Saying “No,” to a child, is like removing an adhesive bandage: doing it quickly and as soon as possible makes it hurt less. A friendly and firmly stated “We aren’t going to buy anything, Shirley,” would short-circuit much of Shirley’s frantic, whiny behavior. Then a “But you can look around if you want to,” can refocus her attention on something enjoyable she can do.
The saga continued. Shirley whined and fussed some more, until Steve finally said (nicely) “I don’t want to listen to your whining, Shirley. Would you like to go in the car and fuss? If you want to fuss, you can do it there.”
“Or, if you are ready to feel better now, you can stay here.”I added.
“I’m not fussing,” insisted Shirley in a whiny voice.
“I call that fussing and I don’t want to listen to it,” Steve responded. “I’ll open the car for you if you’d like to fuss in there.” Steve goes to open the car.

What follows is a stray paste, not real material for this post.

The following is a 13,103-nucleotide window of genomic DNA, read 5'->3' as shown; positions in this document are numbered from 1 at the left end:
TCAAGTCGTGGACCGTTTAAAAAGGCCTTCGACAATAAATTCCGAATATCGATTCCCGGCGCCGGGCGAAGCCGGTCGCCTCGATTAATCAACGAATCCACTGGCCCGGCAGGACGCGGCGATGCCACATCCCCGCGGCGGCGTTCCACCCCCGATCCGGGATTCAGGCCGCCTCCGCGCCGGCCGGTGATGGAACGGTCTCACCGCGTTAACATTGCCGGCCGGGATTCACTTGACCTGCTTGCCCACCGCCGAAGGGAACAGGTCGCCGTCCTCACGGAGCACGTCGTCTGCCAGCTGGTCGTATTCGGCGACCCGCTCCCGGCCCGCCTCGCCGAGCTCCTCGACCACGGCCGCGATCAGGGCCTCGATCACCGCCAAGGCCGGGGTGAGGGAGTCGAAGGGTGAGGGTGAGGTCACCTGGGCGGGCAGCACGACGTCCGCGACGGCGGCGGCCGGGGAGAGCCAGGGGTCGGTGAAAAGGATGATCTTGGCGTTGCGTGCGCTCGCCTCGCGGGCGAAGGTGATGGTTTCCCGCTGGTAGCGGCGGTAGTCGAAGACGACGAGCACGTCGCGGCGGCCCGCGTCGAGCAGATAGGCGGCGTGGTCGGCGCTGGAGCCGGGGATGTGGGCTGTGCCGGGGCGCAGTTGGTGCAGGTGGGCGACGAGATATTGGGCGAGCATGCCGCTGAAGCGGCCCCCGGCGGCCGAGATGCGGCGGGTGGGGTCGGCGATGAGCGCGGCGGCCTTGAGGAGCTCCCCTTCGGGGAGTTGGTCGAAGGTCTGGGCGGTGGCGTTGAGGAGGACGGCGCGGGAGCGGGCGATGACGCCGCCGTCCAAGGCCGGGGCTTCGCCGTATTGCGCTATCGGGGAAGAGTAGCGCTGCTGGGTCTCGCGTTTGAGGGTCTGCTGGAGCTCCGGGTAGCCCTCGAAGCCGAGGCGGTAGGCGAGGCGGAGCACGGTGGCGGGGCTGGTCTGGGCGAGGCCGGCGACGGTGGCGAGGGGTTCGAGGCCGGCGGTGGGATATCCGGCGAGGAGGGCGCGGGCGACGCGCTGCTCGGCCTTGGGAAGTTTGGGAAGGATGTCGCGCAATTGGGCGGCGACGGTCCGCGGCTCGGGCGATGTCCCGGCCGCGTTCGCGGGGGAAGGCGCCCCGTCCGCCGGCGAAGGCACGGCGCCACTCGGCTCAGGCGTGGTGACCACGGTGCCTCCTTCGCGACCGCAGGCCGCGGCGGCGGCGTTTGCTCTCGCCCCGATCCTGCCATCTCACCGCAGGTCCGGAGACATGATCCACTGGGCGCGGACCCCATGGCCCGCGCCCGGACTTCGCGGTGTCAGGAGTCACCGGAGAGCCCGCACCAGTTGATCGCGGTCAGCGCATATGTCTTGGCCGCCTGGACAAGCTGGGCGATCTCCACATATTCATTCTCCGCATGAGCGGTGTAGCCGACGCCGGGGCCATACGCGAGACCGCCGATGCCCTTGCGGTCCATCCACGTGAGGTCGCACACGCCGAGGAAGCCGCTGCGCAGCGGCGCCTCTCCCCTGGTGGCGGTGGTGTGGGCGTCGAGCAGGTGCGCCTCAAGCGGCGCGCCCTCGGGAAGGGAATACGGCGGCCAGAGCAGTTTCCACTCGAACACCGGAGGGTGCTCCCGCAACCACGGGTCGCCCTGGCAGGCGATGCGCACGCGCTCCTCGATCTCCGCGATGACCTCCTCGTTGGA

Shirley got very quiet, and sat on the picnic table bench.She was still frowning, and looked sad, but she was quiet–a definite improvement from her previous whining.
“I’ll carry you to the car, Shirley,” her grandfather said.
“Well, wait a minute,” I said. “I think she’s deciding to feel better, but I’m not quite sure yet.” I want to encourage Shirley’s shift in the direction we want, even if she’s not all the way there yet.
We wait a few moments. Shirley remains quiet.
The other kids have been eating apple slices around the picnic table. I ask of everyone, “Who would like some apple?… Would you like some apple, Shirley?”
“I want some.” says Shirley in a whiny voice, with a frown.
“Can you ask more nicely?” I ask.
“Please can I have some apple,” insists Shirley in an equally whiney voice.